Eminent domain, also known as compulsory purchase expropriation, is the power of the state to seize a citizen's land for public use. Monetary compensation is required in this situation, but the owner's consent is not. In some jurisdictions, the government must offer to purchase the property at the owner's price before resorting to eminent domain.
The property taken by eminent domain may be used for a variety of purposes, including public or civic use, or economic development in some cases. Most often, it is used for railroads, roads, and public utilities. In some cases, the government may take ownership of only a portion of the property, or an interest in it, such as an easement.
Condemnation is often confused with eminent domain. This term describes the declaration that a building has become unfit for human habitation due to its condition. When such a building is condemned, title remains in the hands of the owner, unlike the case with eminent domain. In eminent domain situations, the land may be taken regardless of the condition of the buildings. In exchange for monetary compensation, the title changes hand, meaning that the former owner now has no claim to the property.
During an eminent domain situation, usually the most contested part is how much money equates "just compensation." An appraisal or survey of the land, coupled with an accurate land survey, can help establish a fair price. In most cases, homeowners or landowners feel that the government holds all of the power when taking land by eminent domain. Having an accurate idea of the amount of money you should be compensated can help you get a fair deal. Some jurisdictions even include a payment specifically for such valuation to ensure that you are not underpaid for the property.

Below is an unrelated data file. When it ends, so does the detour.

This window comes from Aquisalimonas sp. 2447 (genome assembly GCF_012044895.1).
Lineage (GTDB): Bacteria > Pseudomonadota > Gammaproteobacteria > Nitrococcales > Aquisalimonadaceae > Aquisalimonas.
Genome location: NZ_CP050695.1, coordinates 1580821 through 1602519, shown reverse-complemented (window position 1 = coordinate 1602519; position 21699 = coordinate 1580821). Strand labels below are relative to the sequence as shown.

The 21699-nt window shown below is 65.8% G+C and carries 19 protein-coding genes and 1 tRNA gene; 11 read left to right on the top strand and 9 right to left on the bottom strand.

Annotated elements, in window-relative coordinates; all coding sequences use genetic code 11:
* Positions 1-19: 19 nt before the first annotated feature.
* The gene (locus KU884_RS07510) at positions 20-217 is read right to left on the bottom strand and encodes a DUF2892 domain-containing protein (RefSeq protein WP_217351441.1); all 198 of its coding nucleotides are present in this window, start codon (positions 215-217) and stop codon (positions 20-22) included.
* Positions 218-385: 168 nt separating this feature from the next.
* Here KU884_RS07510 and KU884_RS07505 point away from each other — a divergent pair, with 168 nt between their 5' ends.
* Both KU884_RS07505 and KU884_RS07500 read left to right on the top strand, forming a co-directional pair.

In addition, the property owner may challenge the right to eminent domain on the grounds that the land will not be used for a public use or that proper procedure was not followed. In the United States, each state is allowed to make its own determination of what constitutes 'public use.' Most challenges on this basis involve the taking of land through eminent domain for redevelopment, especially if this development will create profits for other private citizens. Unfortunately, this is an area left open for interpretation, which can often cause bad feelings from those whose land is being taken for such developments.
Although eminent domain is usually used to apply to real estate, governments may also take supplies, especially during wartime, as well as intangible property such as patents and copyrights. Generally, the same principles govern these rights as those governing eminent domain regarding real estate.
The practice of eminent domain has long existed in Europe; the Magna Carta required the exchange of cash payment when exercising eminent domain rights. This idea was also used in America; in the early years, eminent domain existed without compensation because land was abundant. The fifth amendment of the U.S. Constitution governs eminent domain by mandating compensation for land taken in this manner.